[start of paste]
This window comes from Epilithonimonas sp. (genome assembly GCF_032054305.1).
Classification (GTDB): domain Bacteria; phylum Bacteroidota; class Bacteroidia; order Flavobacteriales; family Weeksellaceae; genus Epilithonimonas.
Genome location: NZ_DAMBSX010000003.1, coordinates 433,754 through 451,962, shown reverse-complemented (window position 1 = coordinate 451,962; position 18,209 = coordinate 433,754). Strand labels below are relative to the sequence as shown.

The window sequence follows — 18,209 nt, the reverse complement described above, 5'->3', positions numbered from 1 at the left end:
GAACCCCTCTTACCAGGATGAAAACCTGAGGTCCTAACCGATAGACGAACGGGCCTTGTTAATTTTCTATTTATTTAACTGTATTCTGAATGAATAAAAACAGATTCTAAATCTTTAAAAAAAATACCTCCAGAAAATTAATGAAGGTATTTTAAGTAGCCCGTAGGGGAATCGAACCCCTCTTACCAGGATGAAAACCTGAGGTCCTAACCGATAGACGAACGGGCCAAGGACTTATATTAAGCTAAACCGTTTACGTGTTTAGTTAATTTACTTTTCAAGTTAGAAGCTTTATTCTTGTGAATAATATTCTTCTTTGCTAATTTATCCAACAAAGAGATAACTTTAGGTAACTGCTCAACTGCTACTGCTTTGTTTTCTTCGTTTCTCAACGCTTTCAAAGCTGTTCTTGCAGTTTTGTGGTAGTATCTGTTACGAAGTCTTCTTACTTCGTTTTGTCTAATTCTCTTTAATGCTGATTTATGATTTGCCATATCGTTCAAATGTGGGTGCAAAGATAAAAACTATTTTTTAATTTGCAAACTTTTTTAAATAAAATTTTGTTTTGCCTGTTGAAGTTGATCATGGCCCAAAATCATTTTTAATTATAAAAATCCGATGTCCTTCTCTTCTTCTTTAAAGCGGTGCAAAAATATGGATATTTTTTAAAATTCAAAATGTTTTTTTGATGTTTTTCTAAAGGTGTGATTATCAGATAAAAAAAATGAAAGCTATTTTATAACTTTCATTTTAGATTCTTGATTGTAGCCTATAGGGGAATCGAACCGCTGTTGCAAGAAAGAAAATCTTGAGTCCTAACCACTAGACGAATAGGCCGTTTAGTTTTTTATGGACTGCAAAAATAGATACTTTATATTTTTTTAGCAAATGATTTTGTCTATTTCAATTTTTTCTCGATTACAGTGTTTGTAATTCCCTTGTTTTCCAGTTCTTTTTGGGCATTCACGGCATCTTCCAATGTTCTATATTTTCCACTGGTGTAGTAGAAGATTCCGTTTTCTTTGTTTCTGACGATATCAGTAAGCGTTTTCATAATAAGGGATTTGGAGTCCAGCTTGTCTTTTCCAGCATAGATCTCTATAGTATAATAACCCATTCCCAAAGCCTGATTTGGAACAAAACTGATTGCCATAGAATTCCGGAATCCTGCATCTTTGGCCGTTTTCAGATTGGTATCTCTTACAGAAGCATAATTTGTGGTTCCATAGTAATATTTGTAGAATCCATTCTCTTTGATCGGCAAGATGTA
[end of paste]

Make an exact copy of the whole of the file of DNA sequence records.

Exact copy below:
This window comes from Epilithonimonas sp. (genome assembly GCF_032054305.1).
Classification (GTDB): domain Bacteria; phylum Bacteroidota; class Bacteroidia; order Flavobacteriales; family Weeksellaceae; genus Epilithonimonas.
Genome location: NZ_DAMBSX010000003.1, coordinates 433,754 through 451,962, shown reverse-complemented (window position 1 = coordinate 451,962; position 18,209 = coordinate 433,754). Strand labels below are relative to the sequence as shown.

The window sequence follows — 18,209 nt, the reverse complement described above, 5'->3', positions numbered from 1 at the left end:
GAACCCCTCTTACCAGGATGAAAACCTGAGGTCCTAACCGATAGACGAACGGGCCTTGTTAATTTTCTATTTATTTAACTGTATTCTGAATGAATAAAAACAGATTCTAAATCTTTAAAAAAAATACCTCCAGAAAATTAATGAAGGTATTTTAAGTAGCCCGTAGGGGAATCGAACCCCTCTTACCAGGATGAAAACCTGAGGTCCTAACCGATAGACGAACGGGCCAAGGACTTATATTAAGCTAAACCGTTTACGTGTTTAGTTAATTTACTTTTCAAGTTAGAAGCTTTATTCTTGTGAATAATATTCTTCTTTGCTAATTTATCCAACAAAGAGATAACTTTAGGTAACTGCTCAACTGCTACTGCTTTGTTTTCTTCGTTTCTCAACGCTTTCAAAGCTGTTCTTGCAGTTTTGTGGTAGTATCTGTTACGAAGTCTTCTTACTTCGTTTTGTCTAATTCTCTTTAATGCTGATTTATGATTTGCCATATCGTTCAAATGTGGGTGCAAAGATAAAAACTATTTTTTAATTTGCAAACTTTTTTAAATAAAATTTTGTTTTGCCTGTTGAAGTTGATCATGGCCCAAAATCATTTTTAATTATAAAAATCCGATGTCCTTCTCTTCTTCTTTAAAGCGGTGCAAAAATATGGATATTTTTTAAAATTCAAAATGTTTTTTTGATGTTTTTCTAAAGGTGTGATTATCAGATAAAAAAAATGAAAGCTATTTTATAACTTTCATTTTAGATTCTTGATTGTAGCCTATAGGGGAATCGAACCGCTGTTGCAAGAAAGAAAATCTTGAGTCCTAACCACTAGACGAATAGGCCGTTTAGTTTTTTATGGACTGCAAAAATAGATACTTTATATTTTTTTAGCAAATGATTTTGTCTATTTCAATTTTTTCTCGATTACAGTGTTTGTAATTCCCTTGTTTTCCAGTTCTTTTTGGGCATTCACGGCATCTTCCAATGTTCTATATTTTCCACTGGTGTAGTAGAAGATTCCGTTTTCTTTGTTTCTGACGATATCAGTAAGCGTTTTCATAATAAGGGATTTGGAGTCCAGCTTGTCTTTTCCAGCATAGATCTCTATAGTATAATAACCCATTCCCAAAGCCTGATTTGGAACAAAACTGATTGCCATAGAATTCCGGAATCCTGCATCTTTGGCCGTTTTCAGATTGGTATCTCTTACAGAAGCATAATTTGTGGTTCCATAGTAATATTTGTAGAATCCATTCTCTTTGATCGGCAAGATGTA